• Jonia Broderick

Civility Loses—SOTU 2020

Last evening President Trump delivered his third State of the Union address to the nation and combined houses of Congress. The speech and its proposals, however, will not be remembered as much as the pettiness and showmanship that attended it. That is a shame. The State of the Union address should be an outlining of the President’s agenda that can then be discussed and debated on its merits by the nation’s Congress and citizenry.

Last night the President of the United States seemingly snubbed the Speaker of the House when she offered her hand for the traditional handshake. She retaliated by eschewing the traditional language in her introduction of the President to the assembled body. There were campaign rally chants on one side of the aisle, and boos and yelled dissent from the other. Members of congress walked out mid-speech. A grieving father shouted angrily about gun laws. There was the controversial and unprecedented awarding of the Presidential Medal of Freedom during the speech, as well as the public reunification of a military family, and other seemingly reality tv moments. Then, at the very end, the Speaker of the House deliberately, in front of cameras, tore her copy of the President’s written speech in half.


This absolute lack of decorum and civility on both sides illustrates more vividly than anything else just how broken the two-party system in Washington, D.C. is.


Starting with Thomas Jefferson and continuing until 1913, the State of the Union was delivered via letter from the president to the congress. It was simple and gave the president’s perspective on the past year and his goals for the upcoming one. The first radio broadcast SOTU was in 1922 and the first televised broadcast was in 1947. In 1982 President Reagan began the practice of honoring specific guests invited to the speech.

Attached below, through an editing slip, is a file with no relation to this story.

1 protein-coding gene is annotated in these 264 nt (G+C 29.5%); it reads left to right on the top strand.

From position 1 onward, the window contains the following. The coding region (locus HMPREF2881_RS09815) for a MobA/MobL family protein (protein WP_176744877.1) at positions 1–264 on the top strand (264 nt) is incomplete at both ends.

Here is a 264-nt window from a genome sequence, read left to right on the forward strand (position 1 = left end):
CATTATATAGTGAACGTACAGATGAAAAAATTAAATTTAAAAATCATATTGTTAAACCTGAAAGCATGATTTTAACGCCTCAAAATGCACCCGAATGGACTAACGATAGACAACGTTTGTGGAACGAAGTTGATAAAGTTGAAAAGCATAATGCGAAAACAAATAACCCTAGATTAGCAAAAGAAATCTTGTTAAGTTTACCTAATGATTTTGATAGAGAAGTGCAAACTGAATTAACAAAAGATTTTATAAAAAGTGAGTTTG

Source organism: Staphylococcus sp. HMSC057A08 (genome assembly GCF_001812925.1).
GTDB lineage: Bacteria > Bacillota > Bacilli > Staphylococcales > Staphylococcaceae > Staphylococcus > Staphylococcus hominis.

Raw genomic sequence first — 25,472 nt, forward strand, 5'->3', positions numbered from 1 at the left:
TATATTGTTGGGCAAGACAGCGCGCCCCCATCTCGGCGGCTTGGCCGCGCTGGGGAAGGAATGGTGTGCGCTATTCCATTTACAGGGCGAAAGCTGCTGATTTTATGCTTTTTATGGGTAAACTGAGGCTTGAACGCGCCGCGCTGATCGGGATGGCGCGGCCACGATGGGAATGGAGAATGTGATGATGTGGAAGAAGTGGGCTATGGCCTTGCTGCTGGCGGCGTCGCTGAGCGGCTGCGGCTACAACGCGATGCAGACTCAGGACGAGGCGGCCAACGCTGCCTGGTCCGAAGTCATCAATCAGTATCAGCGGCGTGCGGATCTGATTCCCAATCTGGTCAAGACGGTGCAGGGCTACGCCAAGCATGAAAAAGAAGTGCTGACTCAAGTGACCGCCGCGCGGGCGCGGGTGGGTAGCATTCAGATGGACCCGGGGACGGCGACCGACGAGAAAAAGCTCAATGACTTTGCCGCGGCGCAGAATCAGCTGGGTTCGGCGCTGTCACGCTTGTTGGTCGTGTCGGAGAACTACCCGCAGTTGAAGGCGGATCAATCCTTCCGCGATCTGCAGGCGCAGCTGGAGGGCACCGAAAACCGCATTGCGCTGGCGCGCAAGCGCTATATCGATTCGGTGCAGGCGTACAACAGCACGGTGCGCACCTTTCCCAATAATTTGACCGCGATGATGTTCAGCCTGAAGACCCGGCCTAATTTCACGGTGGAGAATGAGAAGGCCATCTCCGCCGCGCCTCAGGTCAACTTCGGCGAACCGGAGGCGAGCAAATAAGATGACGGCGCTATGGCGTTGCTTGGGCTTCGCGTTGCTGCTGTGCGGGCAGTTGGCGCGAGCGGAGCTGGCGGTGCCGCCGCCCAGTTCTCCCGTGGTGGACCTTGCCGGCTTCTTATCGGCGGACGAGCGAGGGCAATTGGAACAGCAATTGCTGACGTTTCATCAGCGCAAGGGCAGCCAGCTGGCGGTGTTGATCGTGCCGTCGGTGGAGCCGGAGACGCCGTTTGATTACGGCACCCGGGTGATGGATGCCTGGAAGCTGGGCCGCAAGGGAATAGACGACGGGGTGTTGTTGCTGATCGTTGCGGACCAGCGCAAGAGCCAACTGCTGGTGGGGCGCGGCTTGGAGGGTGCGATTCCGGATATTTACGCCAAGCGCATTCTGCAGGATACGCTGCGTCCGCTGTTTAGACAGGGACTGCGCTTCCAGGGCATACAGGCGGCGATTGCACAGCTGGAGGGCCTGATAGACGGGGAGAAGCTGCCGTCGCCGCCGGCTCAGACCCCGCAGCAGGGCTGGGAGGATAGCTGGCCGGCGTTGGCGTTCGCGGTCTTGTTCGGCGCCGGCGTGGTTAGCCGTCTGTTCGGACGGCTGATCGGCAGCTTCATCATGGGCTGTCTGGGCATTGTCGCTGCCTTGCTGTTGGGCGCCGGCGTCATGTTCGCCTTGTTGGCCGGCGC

The speech since 1982 has become a greater made-for-tv spectacle than mere policy address. This reality TV feel, however, was never as prevalent as it was last night. And in the last few years, beginning during the Obama administration, the hyper-partisanship in the chamber has become more pronounced, culminating in the spectacle that was last night’s address. There were just a small handful of moments that had bipartisan support. I was impressed when Senator Sinema of Arizona stood and applauded even though the rest of her party remained seated, for example.


We have reached a point overall, however, of throwing decorum and principles to the wind and acting as though everything is only about the team we belong to, not the nation at large. The SOTU seemed merely like a grand version of a pep rally. Both sides acted with immature pettiness.


As a member of congress, I will not be engaged only for MY team. I will treat the office with the dignity it deserves. I will listen to the speeches that I don’t agree with and show respect, for only by listening can I understand the perspective of the other side. I will shake the hands of those I disagree with.


I will work hard to restore civility to our national discourse by the way I respond and in all my interactions. I will always represent my district, and my country, with behavior befitting an adult – not the raucous name-calling childishness that dominated the State of the Union last night. We must do better than that.

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